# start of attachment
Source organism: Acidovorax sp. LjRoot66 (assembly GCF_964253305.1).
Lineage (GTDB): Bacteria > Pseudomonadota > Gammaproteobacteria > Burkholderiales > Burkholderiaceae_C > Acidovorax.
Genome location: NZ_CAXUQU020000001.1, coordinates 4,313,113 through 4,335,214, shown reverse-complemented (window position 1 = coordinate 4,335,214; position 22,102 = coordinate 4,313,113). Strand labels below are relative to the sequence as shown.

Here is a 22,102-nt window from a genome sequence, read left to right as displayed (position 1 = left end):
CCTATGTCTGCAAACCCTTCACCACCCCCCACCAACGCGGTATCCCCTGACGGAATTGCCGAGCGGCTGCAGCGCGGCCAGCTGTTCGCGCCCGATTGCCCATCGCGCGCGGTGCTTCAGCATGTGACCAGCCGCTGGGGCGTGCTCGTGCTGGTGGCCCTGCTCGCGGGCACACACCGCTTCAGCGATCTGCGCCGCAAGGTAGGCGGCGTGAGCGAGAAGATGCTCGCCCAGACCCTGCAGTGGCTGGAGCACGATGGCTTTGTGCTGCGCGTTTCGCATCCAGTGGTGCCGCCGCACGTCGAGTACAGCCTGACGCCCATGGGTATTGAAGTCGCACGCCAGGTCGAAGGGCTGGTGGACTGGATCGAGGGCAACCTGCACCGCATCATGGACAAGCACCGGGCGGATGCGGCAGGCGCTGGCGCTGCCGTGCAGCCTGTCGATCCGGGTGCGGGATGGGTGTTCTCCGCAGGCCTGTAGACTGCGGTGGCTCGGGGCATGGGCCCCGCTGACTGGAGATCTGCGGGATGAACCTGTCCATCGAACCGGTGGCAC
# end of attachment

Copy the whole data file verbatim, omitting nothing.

Source organism: Acidovorax sp. LjRoot66 (assembly GCF_964253305.1).
Lineage (GTDB): Bacteria > Pseudomonadota > Gammaproteobacteria > Burkholderiales > Burkholderiaceae_C > Acidovorax.
Genome location: NZ_CAXUQU020000001.1, coordinates 4,313,113 through 4,335,214, shown reverse-complemented (window position 1 = coordinate 4,335,214; position 22,102 = coordinate 4,313,113). Strand labels below are relative to the sequence as shown.

Here is a 22,102-nt window from a genome sequence, read left to right as displayed (position 1 = left end):
CCTATGTCTGCAAACCCTTCACCACCCCCCACCAACGCGGTATCCCCTGACGGAATTGCCGAGCGGCTGCAGCGCGGCCAGCTGTTCGCGCCCGATTGCCCATCGCGCGCGGTGCTTCAGCATGTGACCAGCCGCTGGGGCGTGCTCGTGCTGGTGGCCCTGCTCGCGGGCACACACCGCTTCAGCGATCTGCGCCGCAAGGTAGGCGGCGTGAGCGAGAAGATGCTCGCCCAGACCCTGCAGTGGCTGGAGCACGATGGCTTTGTGCTGCGCGTTTCGCATCCAGTGGTGCCGCCGCACGTCGAGTACAGCCTGACGCCCATGGGTATTGAAGTCGCACGCCAGGTCGAAGGGCTGGTGGACTGGATCGAGGGCAACCTGCACCGCATCATGGACAAGCACCGGGCGGATGCGGCAGGCGCTGGCGCTGCCGTGCAGCCTGTCGATCCGGGTGCGGGATGGGTGTTCTCCGCAGGCCTGTAGACTGCGGTGGCTCGGGGCATGGGCCCCGCTGACTGGAGATCTGCGGGATGAACCTGTCCATCGAACCGGTGGCAC